"You need some help?" he said.
I could have hugged him.
I just had time to sit down at the departure point when everyone around me turned and watched as the train crew swept past us. It was like a scene out of a 1950s airport, the drivers with their immaculate uniforms, white gloves, and air of complete control, the stewardesses looking poised and perfect.
I followed them onto the train and sank, exhausted, into my seat. Almost thirty-six hours had slipped by since I left home in Edinburgh, and I tried to empty my mind and body of the tension that had built up so far. I looked out the window for something to interest me, but for hours on end the train just sliced through a bland-looking landscape that wasn't cultivated enough to be farmland and wasn't vacant enough to be desert. It was just land, and it went on for hundreds and hundreds of miles.
Exhausted and stressed. This was not how I wanted to feel this close to the biggest race I'd faced so far in my short running career.
I'd taken part in more prestigious events, such as the world-famous Marathon des Sables in Morocco, universally agreed to be the toughest footrace on earth. Twice I'd lined up alongside the thirteen hundred other runners and raced across the Sahara Desert as the temperature topped 125 degrees in the day and sank to 40 at night. I'd even finished a respectable thirty-second the second time I ran it. But fifteen months had passed since then, and a lot had changed.
I had started taking note of the changes during another 155-mile race across the Kalahari Desert in South Africa. I'd pushed myself hard — too hard — t o finish second overall, my "first-ever podium finish" in a multi-stage. I'd not kept myself hydrated enough, and, as a result, my urine was the color of Coke. Back home my doctor said I'd caused my kidneys to shrink due to the lack of liquid, and all that running had left them bruised and resulted in blood in my urine.
A few months later I'd started having heart palpitations during another race. I could feel my heart beating wildly, and I got hit by a double blow of queasiness and dizziness.
Both those problems flared up again almost as soon as I started the Marathon des Sables. Of course, I ignored the pain and forced myself through it, all the way to a top-fifty finish. Trouble was, I'd pushed myself so hard that as soon as I got home, my left hamstring went into violent and agonizing spasms every time I tried to walk, let alone run.
For the first few months I rested; then for the next few I was in and out of physiotherapists' consultation rooms, all the time hearing the same-old same-old: I just needed to try whatever new combination of strength and conditioning exercises they were suggesting. I tried them all. Nothing helped me to run again.
It took the best part of a year to find a physiotherapist and a coach who both had running expertise and knew what was going on to discover the truth: part of my problem was that I wasn't running correctly. I'm tall — well over six feet — and while my long, steady, loping stride felt easy and natural, I wasn't firing up all the muscles I should have been using, so I had sharp, painful spasms in my legs every time I ran.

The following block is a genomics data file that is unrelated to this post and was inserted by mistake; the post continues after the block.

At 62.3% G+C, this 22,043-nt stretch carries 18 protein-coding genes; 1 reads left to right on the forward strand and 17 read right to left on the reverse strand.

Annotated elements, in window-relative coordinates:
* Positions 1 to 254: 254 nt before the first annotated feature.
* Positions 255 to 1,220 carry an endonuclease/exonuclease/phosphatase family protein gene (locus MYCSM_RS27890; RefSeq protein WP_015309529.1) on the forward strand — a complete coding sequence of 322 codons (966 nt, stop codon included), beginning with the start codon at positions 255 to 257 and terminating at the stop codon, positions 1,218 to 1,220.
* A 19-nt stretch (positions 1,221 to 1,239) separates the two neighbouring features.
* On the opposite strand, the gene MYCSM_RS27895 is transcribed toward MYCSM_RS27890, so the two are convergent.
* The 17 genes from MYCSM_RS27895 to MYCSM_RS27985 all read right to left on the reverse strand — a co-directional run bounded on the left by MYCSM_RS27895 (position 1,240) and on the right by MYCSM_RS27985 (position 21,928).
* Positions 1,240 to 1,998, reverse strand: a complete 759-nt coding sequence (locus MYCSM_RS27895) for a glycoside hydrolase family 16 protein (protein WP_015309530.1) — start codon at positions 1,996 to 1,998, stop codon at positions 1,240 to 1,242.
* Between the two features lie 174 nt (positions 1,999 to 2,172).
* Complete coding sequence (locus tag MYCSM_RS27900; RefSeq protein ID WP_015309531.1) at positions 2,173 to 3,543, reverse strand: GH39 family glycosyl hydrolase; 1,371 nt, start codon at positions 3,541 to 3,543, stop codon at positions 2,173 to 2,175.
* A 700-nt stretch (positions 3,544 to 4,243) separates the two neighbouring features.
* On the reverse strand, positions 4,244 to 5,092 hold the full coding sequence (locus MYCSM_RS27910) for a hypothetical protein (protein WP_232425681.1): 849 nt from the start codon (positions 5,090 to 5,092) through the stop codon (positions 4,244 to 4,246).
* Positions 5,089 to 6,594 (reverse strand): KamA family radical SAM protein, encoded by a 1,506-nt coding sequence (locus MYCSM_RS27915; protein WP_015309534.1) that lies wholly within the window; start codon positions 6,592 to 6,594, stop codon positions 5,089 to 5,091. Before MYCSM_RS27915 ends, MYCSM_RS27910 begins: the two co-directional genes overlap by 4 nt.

The race in China was my first chance in a tough competition to try out my new, faster, shorter stride. In many ways I was feeling great. I had been able to run for hours on end at home without pain, and I'd followed my usual prerace diet better than I ever had before. For the previous three months, I'd avoided all alcohol and junk food, eating not much more than chicken and vegetables. I'd even cut out coffee, hoping that would put an end to the heart palpitations.
If it all paid off, and I ran as well as I thought I could do in China, I'd tackle the prestigious race that the organizers were putting on later in the year — across the Atacama salt plains in Chile. If I won there, I'd be in the perfect shape to get back to the Marathon des Sables the following year and make a real name for myself.
I was the first passenger off when we pulled into Hami and at the head of the pack as we surged toward the exit. This is more like it, I thought. The guard manning the security checkpoint put a quick end to my joy.
"What you do here?"
I could see a long line of taxis outside the door, all waiting beside a vacant sidewalk for my fellow passengers to lay claim to them. I tried to explain about the race and say that I wanted to go and get a cab, but I knew it was no use. He looked quizzically back and forth between me and my passport, then motioned me to follow him into a trailer that doubled as an office.
It took half an hour to explain what all the packets of energy gels and dried foods were for, and even then I wasn't convinced he believed me. Mostly I think he let me go because he was bored.
By the time I got out and approached the sidewalk, the crowds had all gone. And so had the taxis.
I stood alone and waited. I was fatigued and wanting this ridiculous journey to be over.
Thirty minutes later a taxi pulled up. I'd made sure to print off the address of my hotel in Chinese script before I'd left Urumqi, and as I showed it to the driver, I was pleased to see that she seemed to recognize it. I climbed in the back, squashed my knees up against the metal grill, and closed my eyes as we pulled out.
We'd only gotten a few hundred feet when the car stopped. My driver was taking on another passenger. Just go with the flow, Dion. I didn't see any point in complaining. At least, I didn't until she turned to me, pointed to the door, and made it perfectly clear that the other passenger was a far better customer, and I was no longer welcome in the cab.